Sensitive Quantification of the HIV-1 Reservoir in Gut-Associated Lymphoid Tissue

Sensitive Quantification of the HIV-1 Reservoir in Gut-Associated Lymphoid Tissue

Online publication: 17/04/2017 Journal: PLOS ONE



The implementation of successful strategies to achieve an HIV cure has become a priority in HIV research. However, the current location and size of HIV reservoirs is still unknown since there are limited tools to evaluate HIV latency in viral sanctuaries such as gut-associated lymphoid tissue (GALT). As reported in the so called "Boston Patients", despite undetectable levels of proviral HIV-1 DNA in blood and GALT, viral rebound happens in just few months after ART interruption. This fact might imply that current methods are not sensitive enough to detect residual reservoirs. Showing that, it is imperative to improve the detection and quantification of HIV-1 reservoir in tissue samples. Herein, we propose a novel non-enzymatic protocol for purification of Lamina Propria Leukocytes (LPL) from gut biopsies combined to viral HIV DNA (vDNA) quantification by droplet digital PCR (ddPCR) to improve the sensitivity and accuracy of viral reservoir measurements (LPL-vDNA assay).


Endoscopic ileum biopsies were sampled from 12 HIV-1-infected cART-suppressed subjects. We performed a DTT/EDTA-based treatment for epithelial layer removal followed by non-enzymatic disruption of the tissue to obtain lamina propria cell suspension (LP). CD45+ cells were subsequently purified by flow sorting and vDNA was determined by ddPCR.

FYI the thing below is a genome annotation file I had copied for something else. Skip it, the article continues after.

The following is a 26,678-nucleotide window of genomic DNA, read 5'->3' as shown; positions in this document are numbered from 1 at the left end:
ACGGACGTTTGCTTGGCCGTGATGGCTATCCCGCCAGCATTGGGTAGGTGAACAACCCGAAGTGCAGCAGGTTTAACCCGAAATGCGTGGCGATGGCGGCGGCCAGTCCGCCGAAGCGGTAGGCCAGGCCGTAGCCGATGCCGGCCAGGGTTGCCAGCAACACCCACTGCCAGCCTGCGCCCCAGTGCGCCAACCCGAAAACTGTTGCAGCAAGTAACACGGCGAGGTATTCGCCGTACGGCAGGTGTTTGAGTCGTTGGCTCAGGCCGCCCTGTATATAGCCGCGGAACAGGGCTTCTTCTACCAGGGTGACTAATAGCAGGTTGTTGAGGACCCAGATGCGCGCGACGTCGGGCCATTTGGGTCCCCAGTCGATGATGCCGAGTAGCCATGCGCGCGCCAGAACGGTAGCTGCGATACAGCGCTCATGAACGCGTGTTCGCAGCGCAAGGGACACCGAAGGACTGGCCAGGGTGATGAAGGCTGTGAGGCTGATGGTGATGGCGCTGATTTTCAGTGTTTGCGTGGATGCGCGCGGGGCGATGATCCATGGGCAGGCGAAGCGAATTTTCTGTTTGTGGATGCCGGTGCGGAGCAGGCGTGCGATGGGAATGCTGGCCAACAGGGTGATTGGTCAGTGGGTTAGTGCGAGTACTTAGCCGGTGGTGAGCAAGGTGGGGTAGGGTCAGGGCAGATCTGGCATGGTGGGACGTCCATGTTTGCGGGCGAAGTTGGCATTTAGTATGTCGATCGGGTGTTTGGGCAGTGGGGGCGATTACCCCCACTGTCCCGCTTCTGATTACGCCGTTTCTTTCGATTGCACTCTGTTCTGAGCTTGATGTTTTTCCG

vDNA quantification levels were significantly higher in purified LPLs (CD45+) than in bulk LPs (p<0.01). The levels of vDNA were higher in ileum samples than in concurrent PBMC from the same individuals (p = 0.002). As a result of the increased sensitivity of this purification method, the Poisson 95% confidence intervals of the vDNA quantification data from LPLs were narrower than that from bulk LPs. Of note, vDNA was unambiguously quantified above the detection limit in 100% of LPL samples, while only in 58% of bulk LPs.


We propose an innovative combined protocol for a more sensitive detection of the HIV reservoir in gut-associated viral sanctuaries, which might be used to evaluate any proposed eradication strategy.

Authors: Morón-López S, Puertas MC, Gálvez C, Navarro J, Carrasco A, Esteve M, Manyé J, Crespo M, Salgado M, Martinez-Picado J

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